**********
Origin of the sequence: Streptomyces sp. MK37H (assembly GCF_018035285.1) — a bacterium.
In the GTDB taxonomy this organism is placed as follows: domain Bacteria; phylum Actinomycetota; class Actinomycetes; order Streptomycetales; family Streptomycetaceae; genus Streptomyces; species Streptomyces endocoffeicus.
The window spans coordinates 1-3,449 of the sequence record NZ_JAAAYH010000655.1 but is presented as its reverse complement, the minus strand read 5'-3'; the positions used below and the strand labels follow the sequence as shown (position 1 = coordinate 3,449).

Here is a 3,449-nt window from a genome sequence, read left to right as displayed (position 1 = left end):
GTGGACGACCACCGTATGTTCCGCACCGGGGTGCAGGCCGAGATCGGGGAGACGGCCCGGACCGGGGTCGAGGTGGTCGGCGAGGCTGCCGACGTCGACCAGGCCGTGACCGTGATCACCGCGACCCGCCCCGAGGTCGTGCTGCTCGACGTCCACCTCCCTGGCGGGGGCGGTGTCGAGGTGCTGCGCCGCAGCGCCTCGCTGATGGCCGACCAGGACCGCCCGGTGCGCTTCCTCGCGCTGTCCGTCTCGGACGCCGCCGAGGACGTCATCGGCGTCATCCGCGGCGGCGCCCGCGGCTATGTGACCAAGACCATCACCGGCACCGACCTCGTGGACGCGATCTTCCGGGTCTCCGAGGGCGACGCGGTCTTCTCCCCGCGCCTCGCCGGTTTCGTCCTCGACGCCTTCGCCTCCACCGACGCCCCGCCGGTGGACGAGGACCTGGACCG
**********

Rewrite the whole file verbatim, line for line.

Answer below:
Origin of the sequence: Streptomyces sp. MK37H (assembly GCF_018035285.1) — a bacterium.
In the GTDB taxonomy this organism is placed as follows: domain Bacteria; phylum Actinomycetota; class Actinomycetes; order Streptomycetales; family Streptomycetaceae; genus Streptomyces; species Streptomyces endocoffeicus.
The window spans coordinates 1-3,449 of the sequence record NZ_JAAAYH010000655.1 but is presented as its reverse complement, the minus strand read 5'-3'; the positions used below and the strand labels follow the sequence as shown (position 1 = coordinate 3,449).

Here is a 3,449-nt window from a genome sequence, read left to right as displayed (position 1 = left end):
GTGGACGACCACCGTATGTTCCGCACCGGGGTGCAGGCCGAGATCGGGGAGACGGCCCGGACCGGGGTCGAGGTGGTCGGCGAGGCTGCCGACGTCGACCAGGCCGTGACCGTGATCACCGCGACCCGCCCCGAGGTCGTGCTGCTCGACGTCCACCTCCCTGGCGGGGGCGGTGTCGAGGTGCTGCGCCGCAGCGCCTCGCTGATGGCCGACCAGGACCGCCCGGTGCGCTTCCTCGCGCTGTCCGTCTCGGACGCCGCCGAGGACGTCATCGGCGTCATCCGCGGCGGCGCCCGCGGCTATGTGACCAAGACCATCACCGGCACCGACCTCGTGGACGCGATCTTCCGGGTCTCCGAGGGCGACGCGGTCTTCTCCCCGCGCCTCGCCGGTTTCGTCCTCGACGCCTTCGCCTCCACCGACGCCCCGCCGGTGGACGAGGACCTGGACCG